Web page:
The discovery, development and use/manipulation of some genetic tools including DNA and restriction endonucleases actually gave impetus to the surge and success of this all important field, modern biotechnology. Modern biotechnology is an incorporation of different technologies and biological processes of microorganisms (including other living organisms) to produce a variety of different products that are of immense economic importance as aforementioned. Currently, there are over 300 biopharmaceutical products including drugs and vaccines undergoing clinical trials for the treatment of both infectious and non-infectious diseases. Some of the diseases being targeted by biotechnological drugs and vaccines include but not limited to diabetes, cancer, AIDS, Alzheimer’s disease and arthritis. More recent developed technologies in the biomedical sciences including those based on the use of recombinant DNA technology, monoclonal antibodies, bioinformatics, proteomics, genomics and cell culture techniques are employed in modern biotechnology. Modern biotechnology seeks to develop an entirely new industrial base that has not been previously exploited by man while drawing preferences from already available technologies and traditional biotechnology. In modern biotechnology, different specialties from different fields of endeavor are put together to harness the manufacturing potentials of living systems including microorganisms to enhance life for a sustainable development.

Current advances in biotechnological processes have the potential to assuage the present global food crises while ensuring food security and increase in agricultural production across the globe. Notwithstanding the many ethical, political and public issues surrounding the research and development (R&D) of biotechnological processes, modern biotechnology is promising in eradicating diseases while ensuring a better life for the whole of humanity through the production of desired health and food products. Governments of nations including research institutions and universities are directing resources and manpower towards strengthening their biotechnological base and know-how, and this has led to an increase in the number of biotechnological products and services that are now available in the market today. Research and development is still underway and intensified in most developed economies to release drugs and other therapeutics to tackle plethora of human diseases as well as produce food and sustain the environment.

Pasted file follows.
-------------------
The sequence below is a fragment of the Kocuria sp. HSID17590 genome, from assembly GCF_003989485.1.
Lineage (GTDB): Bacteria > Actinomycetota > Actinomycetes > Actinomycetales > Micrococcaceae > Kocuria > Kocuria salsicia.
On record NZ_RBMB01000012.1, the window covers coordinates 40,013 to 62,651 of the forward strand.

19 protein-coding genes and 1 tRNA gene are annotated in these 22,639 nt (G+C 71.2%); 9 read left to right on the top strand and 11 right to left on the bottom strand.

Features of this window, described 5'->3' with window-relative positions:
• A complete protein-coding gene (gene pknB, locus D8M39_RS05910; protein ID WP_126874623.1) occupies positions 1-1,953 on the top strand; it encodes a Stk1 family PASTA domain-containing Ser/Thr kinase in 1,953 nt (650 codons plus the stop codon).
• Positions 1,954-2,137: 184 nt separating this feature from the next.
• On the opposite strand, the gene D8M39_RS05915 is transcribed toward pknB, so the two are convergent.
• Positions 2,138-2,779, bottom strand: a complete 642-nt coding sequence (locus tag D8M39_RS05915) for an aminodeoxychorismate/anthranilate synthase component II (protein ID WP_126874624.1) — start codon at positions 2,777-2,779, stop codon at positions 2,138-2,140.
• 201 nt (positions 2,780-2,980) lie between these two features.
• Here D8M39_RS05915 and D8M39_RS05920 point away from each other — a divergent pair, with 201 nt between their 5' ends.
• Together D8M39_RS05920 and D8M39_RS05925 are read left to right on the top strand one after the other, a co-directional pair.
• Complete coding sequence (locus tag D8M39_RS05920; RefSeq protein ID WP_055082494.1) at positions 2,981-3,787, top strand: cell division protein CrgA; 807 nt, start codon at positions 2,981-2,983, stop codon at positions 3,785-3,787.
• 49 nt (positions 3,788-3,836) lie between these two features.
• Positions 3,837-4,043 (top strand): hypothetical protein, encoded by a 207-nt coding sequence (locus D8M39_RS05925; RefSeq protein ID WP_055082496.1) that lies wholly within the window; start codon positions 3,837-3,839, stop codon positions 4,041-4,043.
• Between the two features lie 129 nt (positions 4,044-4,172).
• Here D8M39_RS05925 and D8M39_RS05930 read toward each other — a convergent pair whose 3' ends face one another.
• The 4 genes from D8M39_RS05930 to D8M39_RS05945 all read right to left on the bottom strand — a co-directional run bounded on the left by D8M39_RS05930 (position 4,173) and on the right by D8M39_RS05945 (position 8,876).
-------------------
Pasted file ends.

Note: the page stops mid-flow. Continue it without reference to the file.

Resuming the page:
Further reading

Cooper G.M and Hausman R.E (2004). The cell: A Molecular Approach. Third edition. ASM Press.

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Das H.K (2010). Textbook of Biotechnology. Fourth edition. Wiley edition. Wiley India Pvt, Ltd, New Delhi, India.

Davis J.M (2002). Basic Cell Culture, A Practical Approach. Oxford University Press, Oxford, UK. 

Mather J and Barnes D (1998). Animal cell culture methods, Methods in cell biology. 2rd eds, Academic press, San Diego.

Noguchi P (2003).  Risks and benefits of gene therapy.  N  Engl J Med, 348:193-194.

Sambrook, J., Russell, D.W. (2001). Molecular Cloning: a Laboratory Manual, 3rd edn. Cold Spring Harbor Laboratory Press, New York.

Tamarin Robert H (2002). Principles of Genetics. Seventh edition. Tata McGraw-Hill Publishing Co Ltd, Delhi.